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Well, actually, first I will gripe about Japanese beetles (Popillia japonica). Is there anything the little bastards won’t eat? My poor witch hazel (Hamamelis virginiana) is not looking too happy right now. They’ve also been feeding on the eggplants (Solanum melongena), but I can live with that. I hate the stuff, but the plants were foisted off on me in spring. I figured it would be a good learning experience in case I’m ever asked how to grow them…I can always give the nasty things away to the neighbours when they start producing.

Anyway, I harvested the garlic (Allium sativum) last week, but it’s been disappointing. The heads are not as large as they could be because of the unusually dry year (spring) we’ve had. The lemon cucumbers (Cucumis sativus) are still alive, which is a small and pleasant surprise. They’ve been hit with bacterial wilt because of the damned striped cucumber beetles (Acalymma sp.) and I’ve been carefully pruning off anything that looks infected, so I’ve actually been getting a reasonable harvest off them.

Here is a picture of a couple lemon cucumbers – the one on the left is one that I somehow kept missing, so it’s grown to full size (about the size of a baseball) and gotten ripe. The one on the right is more what a harvestable specimen should look like. Although lemon cucumbers don’t get bitter with age (as I did) like other cucumber types, the seeds do get large and hard. Also, once cucumbers are allowed to ripen, the vine slows down production or stops completely. But you can  see why they’re called “lemon” cucumbers.

Lemon cucumbers

Lemon cucumbers 2016

Back in spring a colleague offered me a seedling of a purple-headed cauliflower (Brassica oleracea). Cauliflowers have never been my favourite brassica, but I was intrigued, so I took it and potted it up. The curds are a beautiful shade of purple. I assume it’s edible, but I can only imagine what a bowlful of cauliflower cheese would look like made with this variety. The head is pretty small right now, so I hope it will expand as summer progresses.

Purple cauliflower

Purple cauliflower

The lettuce (Lactuca sativa) and arugula (Eruca sativa) are well and done now. The sugar beets (Beta vulgaris) and the black Spanish radishes (Raphanus sativus var. nigrum) are well on their way, and the tomatoes (Solanum lycopersicum) are bearing well. I’m trying rapunzel (Valerianella locusta) as a summer green for the first time, but who knows how they’ll do.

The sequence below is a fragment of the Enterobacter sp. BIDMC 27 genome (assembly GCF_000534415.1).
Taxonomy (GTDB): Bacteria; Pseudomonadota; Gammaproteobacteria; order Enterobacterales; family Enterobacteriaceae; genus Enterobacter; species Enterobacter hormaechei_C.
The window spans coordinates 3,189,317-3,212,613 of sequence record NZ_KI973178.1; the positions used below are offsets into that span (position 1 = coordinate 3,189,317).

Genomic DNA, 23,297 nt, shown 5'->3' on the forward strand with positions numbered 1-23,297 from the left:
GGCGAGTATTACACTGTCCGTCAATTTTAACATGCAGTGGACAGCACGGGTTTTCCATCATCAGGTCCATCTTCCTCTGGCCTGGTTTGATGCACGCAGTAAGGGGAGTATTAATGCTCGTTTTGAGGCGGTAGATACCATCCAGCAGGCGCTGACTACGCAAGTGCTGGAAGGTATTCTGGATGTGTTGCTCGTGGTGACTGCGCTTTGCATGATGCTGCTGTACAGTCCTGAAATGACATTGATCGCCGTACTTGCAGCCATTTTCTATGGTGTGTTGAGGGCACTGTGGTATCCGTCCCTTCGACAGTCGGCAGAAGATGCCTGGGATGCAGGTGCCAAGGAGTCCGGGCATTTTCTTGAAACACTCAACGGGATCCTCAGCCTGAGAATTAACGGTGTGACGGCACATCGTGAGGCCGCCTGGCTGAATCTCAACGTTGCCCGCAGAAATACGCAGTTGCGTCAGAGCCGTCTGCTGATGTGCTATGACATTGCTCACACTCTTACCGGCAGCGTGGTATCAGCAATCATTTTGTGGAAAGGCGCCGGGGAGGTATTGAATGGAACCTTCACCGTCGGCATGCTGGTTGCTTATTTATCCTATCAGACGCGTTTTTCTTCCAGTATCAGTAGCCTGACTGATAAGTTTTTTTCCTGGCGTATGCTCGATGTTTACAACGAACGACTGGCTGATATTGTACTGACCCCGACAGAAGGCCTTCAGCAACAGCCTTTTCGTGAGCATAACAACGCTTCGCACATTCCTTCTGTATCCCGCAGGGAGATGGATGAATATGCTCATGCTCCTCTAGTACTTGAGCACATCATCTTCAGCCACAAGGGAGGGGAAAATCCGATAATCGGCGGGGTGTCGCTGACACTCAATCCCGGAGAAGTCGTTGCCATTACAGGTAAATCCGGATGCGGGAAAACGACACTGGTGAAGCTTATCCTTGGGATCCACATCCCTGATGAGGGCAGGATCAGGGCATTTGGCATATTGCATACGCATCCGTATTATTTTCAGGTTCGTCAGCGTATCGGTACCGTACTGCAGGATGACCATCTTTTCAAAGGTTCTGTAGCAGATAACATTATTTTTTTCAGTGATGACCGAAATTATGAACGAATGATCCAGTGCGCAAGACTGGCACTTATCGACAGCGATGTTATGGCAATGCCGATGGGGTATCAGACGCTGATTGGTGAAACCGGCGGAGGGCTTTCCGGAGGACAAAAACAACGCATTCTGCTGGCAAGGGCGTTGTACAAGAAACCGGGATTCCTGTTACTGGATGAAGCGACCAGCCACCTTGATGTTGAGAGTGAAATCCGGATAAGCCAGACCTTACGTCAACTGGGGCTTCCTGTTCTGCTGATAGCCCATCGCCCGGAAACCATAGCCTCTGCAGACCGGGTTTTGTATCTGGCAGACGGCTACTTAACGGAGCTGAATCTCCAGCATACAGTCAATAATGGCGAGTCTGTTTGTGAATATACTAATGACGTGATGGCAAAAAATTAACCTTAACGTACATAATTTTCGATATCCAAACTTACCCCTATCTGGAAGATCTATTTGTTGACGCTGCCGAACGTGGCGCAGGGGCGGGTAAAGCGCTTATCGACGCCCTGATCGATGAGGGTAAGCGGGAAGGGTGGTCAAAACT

I guess that’s it for the vegetables for now. Other new developments are the ‘Black Walnut’ gladioli, which have finally bloomed. Funny thing, I planted them in batches two weeks apart, but the first batch is only a few days ahead of the second. I’m a little disappointed with the colour; I was expecting a deeper shade and I don’t see why a cultigen called ‘Black Walnut’ has a white throat. The buds are a nice deep red, however, and the blooms are huge.

'Black Walnut' gladiolus

‘Black Walnut’ gladiolus

Finally, a couple years ago I begged some nigella (Nigella damascena, not the edible sort) seeds from a colleague. Hers were a beautiful shade of blue and I really liked them. I never got around to planting them last year, but I did this year, and – most of them have bloomed white. Sigh. Apparently her patch has turned more and more white in the past couple years too, so I guess it’s just unlucky genetics for us. Of the several plants I got, only one has bloomed blue, so I think I’ll pull up the others before the seed ripens and keep the blue one for seed. You can see both colours in the picture below.

Nigella damascena

Nigella damascena

And that’s it for now.

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